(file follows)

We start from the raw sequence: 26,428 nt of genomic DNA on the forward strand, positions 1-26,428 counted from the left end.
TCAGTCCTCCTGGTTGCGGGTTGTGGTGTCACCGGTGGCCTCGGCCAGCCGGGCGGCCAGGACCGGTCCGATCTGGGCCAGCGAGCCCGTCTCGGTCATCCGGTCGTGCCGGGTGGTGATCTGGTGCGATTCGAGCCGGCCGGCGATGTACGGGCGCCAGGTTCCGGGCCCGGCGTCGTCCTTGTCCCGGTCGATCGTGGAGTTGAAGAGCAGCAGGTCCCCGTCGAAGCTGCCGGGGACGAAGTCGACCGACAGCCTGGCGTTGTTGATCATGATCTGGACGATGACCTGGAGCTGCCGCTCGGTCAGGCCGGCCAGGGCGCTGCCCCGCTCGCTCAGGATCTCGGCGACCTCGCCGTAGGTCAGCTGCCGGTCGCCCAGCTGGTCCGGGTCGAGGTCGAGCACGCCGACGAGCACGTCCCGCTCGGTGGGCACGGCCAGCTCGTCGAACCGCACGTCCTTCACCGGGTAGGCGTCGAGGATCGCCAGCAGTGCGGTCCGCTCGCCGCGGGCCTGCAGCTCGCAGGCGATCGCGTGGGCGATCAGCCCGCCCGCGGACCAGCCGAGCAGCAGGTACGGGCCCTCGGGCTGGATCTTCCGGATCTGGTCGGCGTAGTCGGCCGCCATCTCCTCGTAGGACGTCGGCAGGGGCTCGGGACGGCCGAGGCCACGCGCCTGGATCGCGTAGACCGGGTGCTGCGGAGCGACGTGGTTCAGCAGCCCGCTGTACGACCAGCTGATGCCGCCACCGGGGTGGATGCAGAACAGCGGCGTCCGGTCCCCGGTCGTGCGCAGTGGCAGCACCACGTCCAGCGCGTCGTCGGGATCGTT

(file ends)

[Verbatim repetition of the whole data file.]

We start from the raw sequence: 26,428 nt of genomic DNA on the forward strand, positions 1-26,428 counted from the left end.
TCAGTCCTCCTGGTTGCGGGTTGTGGTGTCACCGGTGGCCTCGGCCAGCCGGGCGGCCAGGACCGGTCCGATCTGGGCCAGCGAGCCCGTCTCGGTCATCCGGTCGTGCCGGGTGGTGATCTGGTGCGATTCGAGCCGGCCGGCGATGTACGGGCGCCAGGTTCCGGGCCCGGCGTCGTCCTTGTCCCGGTCGATCGTGGAGTTGAAGAGCAGCAGGTCCCCGTCGAAGCTGCCGGGGACGAAGTCGACCGACAGCCTGGCGTTGTTGATCATGATCTGGACGATGACCTGGAGCTGCCGCTCGGTCAGGCCGGCCAGGGCGCTGCCCCGCTCGCTCAGGATCTCGGCGACCTCGCCGTAGGTCAGCTGCCGGTCGCCCAGCTGGTCCGGGTCGAGGTCGAGCACGCCGACGAGCACGTCCCGCTCGGTGGGCACGGCCAGCTCGTCGAACCGCACGTCCTTCACCGGGTAGGCGTCGAGGATCGCCAGCAGTGCGGTCCGCTCGCCGCGGGCCTGCAGCTCGCAGGCGATCGCGTGGGCGATCAGCCCGCCCGCGGACCAGCCGAGCAGCAGGTACGGGCCCTCGGGCTGGATCTTCCGGATCTGGTCGGCGTAGTCGGCCGCCATCTCCTCGTAGGACGTCGGCAGGGGCTCGGGACGGCCGAGGCCACGCGCCTGGATCGCGTAGACCGGGTGCTGCGGAGCGACGTGGTTCAGCAGCCCGCTGTACGACCAGCTGATGCCGCCACCGGGGTGGATGCAGAACAGCGGCGTCCGGTCCCCGGTCGTGCGCAGTGGCAGCACCACGTCCAGCGCGTCGTCGGGATCGTT